Kenyan and Indian L. donovani strains produce larger k26 -PCR amplicons than the Ethiopian strains (this study and [30], [31]). As such it was interesting to sequence these products and determined the peptide composition and organization of the HASPB repeat region (Genbank accession No.: JX294868–JX294870). This region in the Kenyan and Indian L. donovani strains is also comprised of the same peptide motifs, A and B, found in the Ethiopian strains. Several amino acid substitutions (A0, a10, A23, A24 and B22), not observed in HASPB of the Ethiopian strains, are found in these parasites (Figure 5), but A3 and B2 still comprise a majority of the sequences observed. Together, these two peptides comprise 75 and 66.6% of the sequences found in the Kenyan and Indian strains, respectively. The combined percentage of peptides A3 and B2 for the Indian L. donovani strain described here is similar to that reported for other Indian isolates, 59.7% [29], even though additional peptide sequences, not observed in our study, were found in the latter isolates (Table S2). However, if the motif A (yellow) or B (blue), rather than the specific peptide sequence, is examined, then a similarity in organization of the repeats, ABBABBB, in the Kenyan and Ethiopian-450 k26 clusters is readily apparent.

The repeat region of the L. chagasi (syn = L. infantum) HASPB gene was previously characterized and cloned; and has been used in serological assays for VL with mixed results [19], [21], [22], [23], [24], [25], [26]. Sequences for L. infantum strains from Brazil, France, Greece, Iran, and Spain (Genbank accession Nos.: AF131228.1, EF504256.1, EF504255.1, EF504258.1, EF504257.1, DQ192034.1, and FR796455.1) show that the HASPB repeat region is only comprised of 14 amino acid peptide repeats. Two peptides A3 (PKEDGHTQKNDGDG) and a10 (PKEDGRTQKNDGDG) comprise a majority of the L. infantum k26 repeats. Peptide A3 is identical to the peptide found in the L. donovani repeat region, while peptide a10 only differs from peptide A3 by substitution of arginine for histidine at position 6 (underlined), and should be considered a member of the peptide A archetype family. However, the latter peptide, a10, does not appear to be very common in East African L. donovani, appearing only once among all the parasites examined to date. Conversely, the L. donovani 13 amino acid peptide B archetype family, exemplified by PKEDDHAHNDGGG (peptide B2) and other B peptides (Figure 5 and Table S2), was not present in any of the seven L. infantum sequences examined above, as well as six additional strains from Israel (data not shown). However, peptide B8 (Table S2) belonging to the B family archetype appears once in a L. infantum strain previously analyzed [29]. HASPB repeat region in fifteen L. infantum/L. chagasi strains contained almost exclusively peptides belonging to the A family archetype. The organization of peptide motifs was very similar for all the L. infantum strains where sequence data was available (Figure 5). However, most of the isolates analyzed belong to clusters 1a and 1b [30] which both give 626 bp amplicons by k26 - PCR.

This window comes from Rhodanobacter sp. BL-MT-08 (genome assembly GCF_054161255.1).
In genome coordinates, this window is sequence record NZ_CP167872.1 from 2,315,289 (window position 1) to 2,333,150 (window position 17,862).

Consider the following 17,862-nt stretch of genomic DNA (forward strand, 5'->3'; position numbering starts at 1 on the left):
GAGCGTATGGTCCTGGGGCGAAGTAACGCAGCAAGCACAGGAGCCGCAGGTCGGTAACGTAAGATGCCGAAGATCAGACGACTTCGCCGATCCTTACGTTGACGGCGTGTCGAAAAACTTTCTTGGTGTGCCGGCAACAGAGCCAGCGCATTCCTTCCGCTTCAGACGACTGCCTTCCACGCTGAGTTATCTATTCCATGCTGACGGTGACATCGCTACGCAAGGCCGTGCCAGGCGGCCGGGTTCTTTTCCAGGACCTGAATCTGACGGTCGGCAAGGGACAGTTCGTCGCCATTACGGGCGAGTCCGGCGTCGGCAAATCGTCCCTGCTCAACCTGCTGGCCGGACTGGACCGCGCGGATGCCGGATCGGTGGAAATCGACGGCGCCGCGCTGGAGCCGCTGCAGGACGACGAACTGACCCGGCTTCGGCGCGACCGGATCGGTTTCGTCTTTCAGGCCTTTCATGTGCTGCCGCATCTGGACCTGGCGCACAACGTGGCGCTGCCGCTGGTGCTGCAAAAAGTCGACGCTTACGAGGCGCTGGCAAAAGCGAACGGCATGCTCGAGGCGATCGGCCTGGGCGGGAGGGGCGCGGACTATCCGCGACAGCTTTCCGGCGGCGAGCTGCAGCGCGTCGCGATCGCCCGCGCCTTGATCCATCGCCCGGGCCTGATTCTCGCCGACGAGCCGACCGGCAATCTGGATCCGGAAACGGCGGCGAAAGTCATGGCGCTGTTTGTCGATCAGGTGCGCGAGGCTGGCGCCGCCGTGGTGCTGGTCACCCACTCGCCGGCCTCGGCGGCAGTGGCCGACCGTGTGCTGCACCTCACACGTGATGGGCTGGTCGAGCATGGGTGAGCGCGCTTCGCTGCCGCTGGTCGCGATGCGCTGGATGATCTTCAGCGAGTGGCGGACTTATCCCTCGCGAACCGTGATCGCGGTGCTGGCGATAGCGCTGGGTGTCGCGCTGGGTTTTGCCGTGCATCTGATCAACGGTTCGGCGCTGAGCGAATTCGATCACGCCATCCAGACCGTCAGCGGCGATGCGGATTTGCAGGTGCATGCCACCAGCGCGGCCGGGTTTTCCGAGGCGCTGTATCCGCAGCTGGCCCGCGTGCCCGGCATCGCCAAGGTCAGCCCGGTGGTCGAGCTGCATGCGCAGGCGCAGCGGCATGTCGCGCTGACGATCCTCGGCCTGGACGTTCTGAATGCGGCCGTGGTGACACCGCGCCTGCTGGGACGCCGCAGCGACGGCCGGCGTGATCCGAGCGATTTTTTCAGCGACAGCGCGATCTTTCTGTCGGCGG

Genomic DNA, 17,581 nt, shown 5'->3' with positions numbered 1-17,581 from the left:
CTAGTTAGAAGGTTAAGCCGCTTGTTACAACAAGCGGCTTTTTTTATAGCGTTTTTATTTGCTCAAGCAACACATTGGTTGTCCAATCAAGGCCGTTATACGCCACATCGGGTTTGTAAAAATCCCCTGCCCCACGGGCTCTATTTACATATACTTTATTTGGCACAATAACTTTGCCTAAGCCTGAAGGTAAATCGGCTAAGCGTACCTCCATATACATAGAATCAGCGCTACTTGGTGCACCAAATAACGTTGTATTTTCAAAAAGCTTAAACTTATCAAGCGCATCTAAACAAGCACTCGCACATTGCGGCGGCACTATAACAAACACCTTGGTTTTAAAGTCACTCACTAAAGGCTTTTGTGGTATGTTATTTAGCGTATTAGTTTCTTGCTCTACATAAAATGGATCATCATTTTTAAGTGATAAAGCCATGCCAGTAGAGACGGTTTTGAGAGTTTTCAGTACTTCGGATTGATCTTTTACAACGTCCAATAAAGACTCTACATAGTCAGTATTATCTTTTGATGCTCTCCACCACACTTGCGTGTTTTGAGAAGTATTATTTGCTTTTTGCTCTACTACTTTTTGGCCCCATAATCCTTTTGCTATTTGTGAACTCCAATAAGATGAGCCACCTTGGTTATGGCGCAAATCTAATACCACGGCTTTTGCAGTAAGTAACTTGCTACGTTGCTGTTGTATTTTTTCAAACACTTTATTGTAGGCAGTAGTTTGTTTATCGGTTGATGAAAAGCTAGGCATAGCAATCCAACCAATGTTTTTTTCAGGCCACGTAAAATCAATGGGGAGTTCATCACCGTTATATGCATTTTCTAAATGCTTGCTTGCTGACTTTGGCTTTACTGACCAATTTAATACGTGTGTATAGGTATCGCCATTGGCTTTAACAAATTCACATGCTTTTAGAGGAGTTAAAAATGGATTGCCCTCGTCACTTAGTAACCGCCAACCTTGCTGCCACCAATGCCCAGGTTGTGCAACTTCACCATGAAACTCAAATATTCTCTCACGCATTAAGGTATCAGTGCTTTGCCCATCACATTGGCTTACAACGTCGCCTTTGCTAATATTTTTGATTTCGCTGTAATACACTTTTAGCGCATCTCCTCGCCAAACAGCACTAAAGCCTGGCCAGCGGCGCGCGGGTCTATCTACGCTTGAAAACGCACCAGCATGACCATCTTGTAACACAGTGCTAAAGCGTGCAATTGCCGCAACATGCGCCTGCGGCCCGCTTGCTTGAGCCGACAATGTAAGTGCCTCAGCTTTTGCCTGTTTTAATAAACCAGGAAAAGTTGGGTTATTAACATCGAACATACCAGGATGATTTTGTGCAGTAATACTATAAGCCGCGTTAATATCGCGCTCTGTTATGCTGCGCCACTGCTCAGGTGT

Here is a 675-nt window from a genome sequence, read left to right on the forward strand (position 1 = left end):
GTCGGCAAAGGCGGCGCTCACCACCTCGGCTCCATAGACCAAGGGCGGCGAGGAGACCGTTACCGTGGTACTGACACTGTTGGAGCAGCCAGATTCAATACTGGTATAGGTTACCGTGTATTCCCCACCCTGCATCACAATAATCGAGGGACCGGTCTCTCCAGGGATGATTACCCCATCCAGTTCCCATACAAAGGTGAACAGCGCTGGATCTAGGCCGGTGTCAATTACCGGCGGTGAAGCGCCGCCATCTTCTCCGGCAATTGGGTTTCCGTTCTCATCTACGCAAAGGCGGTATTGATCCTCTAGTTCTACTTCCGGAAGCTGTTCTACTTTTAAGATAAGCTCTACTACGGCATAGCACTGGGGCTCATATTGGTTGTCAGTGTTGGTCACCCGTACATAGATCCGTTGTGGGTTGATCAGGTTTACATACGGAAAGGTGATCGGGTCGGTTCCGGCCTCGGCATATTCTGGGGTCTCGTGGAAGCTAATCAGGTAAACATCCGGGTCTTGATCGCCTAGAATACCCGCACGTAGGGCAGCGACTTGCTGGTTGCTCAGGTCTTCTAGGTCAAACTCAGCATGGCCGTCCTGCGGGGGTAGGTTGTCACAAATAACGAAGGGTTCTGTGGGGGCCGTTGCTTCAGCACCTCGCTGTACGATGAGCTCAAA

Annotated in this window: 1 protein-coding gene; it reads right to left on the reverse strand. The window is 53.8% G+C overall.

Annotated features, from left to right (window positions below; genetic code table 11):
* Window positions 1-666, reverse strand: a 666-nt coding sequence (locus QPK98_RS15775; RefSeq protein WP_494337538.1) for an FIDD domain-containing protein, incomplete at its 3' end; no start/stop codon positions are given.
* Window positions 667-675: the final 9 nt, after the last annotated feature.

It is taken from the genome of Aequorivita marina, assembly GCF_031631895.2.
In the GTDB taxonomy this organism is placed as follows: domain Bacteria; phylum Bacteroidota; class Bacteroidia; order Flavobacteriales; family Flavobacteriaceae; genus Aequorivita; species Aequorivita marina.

The HASPB repeat region of L. donovani and L. infantum strains is predicted to contain multiple linear B-cell epitopes using two different programs (Figure 6, and data not shown [35], [36]). Most of the predicted epitopes (16 amino acids long, threshold ≥ 0.8 out of 1.0) in the L. donovani k26 clusters (East Africa and India) span motif junctions (A|A, A|B, B|A or B|B, 84%) with a unique L. donovani sequence, K/HNDGD/GG | PKEDDHAHND, accounting for 32/50 (64%) of these epitopes (Figure 6). This sequence is even more predominant, 80–100% of the predicted epitopes, in the southern Ethiopian, Kenyan and Indian L. donovani k26 clusters which contain multiple B motifs. This epitope is not seen in the L. infantum k26 repeat region, as the B motif is rarely observed in this species. Instead most of the predicted B-cell epitopes, 75%, contain the complete 14 amino acid A motifs, with only a few centered at the A | A motif junctions. Several of the predicted L. infantum B-cell epitopes are also found in L. donovani.

Figure 6. Predicted B-cell epitopes in HASPB repeat regions of Leishmania donovani and L. infantum.

Bar codes, see Figure 5B for legend, showing the A(a) or B motif organization of the repeat region for East African and Indian L. donovani, and for L. infantum cluster 1a. Non-overlapping B-cell epitopes, 16 amino acids long with a threshold ≥ 0.8, were predicted using a recurrent artificial neural network (ABCpred server [36]). The position of each epitope is indicated under the respective k26 – PCR product cluster bar code. The B-cell epitope recognized by infected canine visceral leishmaniasis sera, DGPKEDGRTQKNDGDG, is underlined.